Motorcycle games haven’t exactly been tour de force examples of why two-wheeled racing is the best racing. Between the likes of Ride, MotoGP and Motocross games doing the bare minimum between annual releases, there’s a certain layer of excitement that is lost in digital translation that robs the sport of its adrenaline rush.
And then there’s 2018’s TT Isle of Man: Ride on the Edge, the sole exception to this rule which took the majesty of one of the deadliest races on the planet and injected a layer of grace into it that was seldom seen outside of a Bolshoi ballet performance. It was grace and beauty, a moment of serenity at 120MPH and still able to grip your heart as easily as your virtual wheels did on the tarmac below your rider.
Developer Kylotonn is back with another crack around the Snaefell Moutain Course, but this time the end result is two gears forward on multiple fronts and a slip of the clutch in other areas. It’s still an absolute beast of a sequel, one that adds a whole lot more precision to all 37 miles of the infamous isle and its scenic roads.
The most immediate of these changes is the feel of jumping onto some pocket power. For anyone who has ever gambled their life on the road with 1500cc of pure merciless engine power, there’s a sense of familiarity here that highlights just how important it is to sit correctly on a bike, to lean into corners and to anticipate several streets ahead of you just how much throttle to squeeze and push forward with.
It’s definitely emphasised for the better in TT Isle of Man: Ride on the Edge 2, as you find that sweet spot between gravity and speed with the mechanical beast you’re straddling, passing through corners with the precision of a threaded needle and finding your line. Ask any biker with an eye on taking the best of Yamaha or Triumph out for a spin and they’ll tell you that you have to feel the power of a bike to truly understand why they love risking their necks so much.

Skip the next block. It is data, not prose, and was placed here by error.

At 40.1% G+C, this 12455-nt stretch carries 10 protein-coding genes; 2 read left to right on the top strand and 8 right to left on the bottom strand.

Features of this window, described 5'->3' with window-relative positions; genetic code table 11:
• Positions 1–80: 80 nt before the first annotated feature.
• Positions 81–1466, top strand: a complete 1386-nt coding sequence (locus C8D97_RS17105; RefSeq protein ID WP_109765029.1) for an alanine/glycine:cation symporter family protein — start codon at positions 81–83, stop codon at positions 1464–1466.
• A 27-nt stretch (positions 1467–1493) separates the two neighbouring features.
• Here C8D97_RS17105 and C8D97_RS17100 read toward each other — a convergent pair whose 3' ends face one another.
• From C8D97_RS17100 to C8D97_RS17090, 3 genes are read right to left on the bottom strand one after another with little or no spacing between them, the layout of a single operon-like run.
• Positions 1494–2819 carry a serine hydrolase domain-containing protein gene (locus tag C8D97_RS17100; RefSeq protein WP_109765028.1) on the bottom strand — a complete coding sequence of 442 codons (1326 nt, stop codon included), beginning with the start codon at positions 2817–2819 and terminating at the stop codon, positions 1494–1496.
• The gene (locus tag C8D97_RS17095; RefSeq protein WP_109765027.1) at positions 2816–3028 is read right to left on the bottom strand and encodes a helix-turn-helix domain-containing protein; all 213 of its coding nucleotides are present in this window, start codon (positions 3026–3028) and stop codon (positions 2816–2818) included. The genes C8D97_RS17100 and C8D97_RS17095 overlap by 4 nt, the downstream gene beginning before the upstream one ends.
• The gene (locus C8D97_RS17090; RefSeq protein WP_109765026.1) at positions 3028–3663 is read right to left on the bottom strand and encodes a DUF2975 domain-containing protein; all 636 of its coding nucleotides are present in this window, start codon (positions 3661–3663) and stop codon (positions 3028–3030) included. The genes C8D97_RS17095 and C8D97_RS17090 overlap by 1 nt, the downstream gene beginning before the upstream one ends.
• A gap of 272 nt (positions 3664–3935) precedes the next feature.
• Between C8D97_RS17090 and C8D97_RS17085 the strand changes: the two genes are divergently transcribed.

TT Isle of Man: Ride on the Edge 2 doesn’t just nail that sensation, it reminds you to respect it unless you fancy decorating the road with your nipples.
One of the other big changes to the sequel? There’s a lot more to explore than just a certain cult classic Celtic circuit. Liberally borrowing a few pages from this generation’s best racing game, TT Isle of Man: Ride on the Edge 2 adds a two-wheel flavour to Forza Horizon 4’s sandbox experience and throws in a few zones of its own to explore. It’s not as good and the inspiration is evident, but there’s a certain charm to crashing through speed camera checkpoints in a bid to set a quick time on a nearby stretch of road.
They’re not as bountiful as what you’d find in Microsoft’s pedigree racing franchise but they certainly do make for a nice breakfast run with a few distractions along the way. TT Isle of Man: Ride on the Edge 2’s sandbox is a more tempered and down to earth collection of roads to explore, bundling the best of the British countryside into scenic hotspots worth touring.
On top of that, there’s a far beefier career mode to experience, tasking you with earning your spot on the Isle of Man race. It’s still as fun as ever, but that enjoyment is muddied by a new perk and upgrade system that feels like a last-minute idea slapped on top of what was already a solid gameplay mode. Likewise, TT Isle of Man: Ride on the Edge 2 doesn’t build on the decent visuals of the original game, sticking to a 30fps offering even on my almighty Xbox One X.
The awful in-game music’s only positive attribute was that it helped me remember that Spotify on console was an option, but customising my audio experience was far simpler when compared to several glaring glitches and bugs that smacked of tight budgeted production values. Even with those flaws, there’s still a lot to love about TT Isle of Man: Ride on the Edge 2.
It’s an easier game to approach for first-timers and lapsed riders, it feels terrific and the authenticity of its source material is unmatched. Yes dad I know you had one of those Yamahas when you were my age gawd stop telling me this.
Kyloton’s approach to speed in TT Isle of Man: Ride on the Edge 2 is one that still carries with it absolute love and reverence for one of the greatest races on the planet, mixing a passion for performance and geography into a thrilling spectacle.
Last Updated: March 24, 2020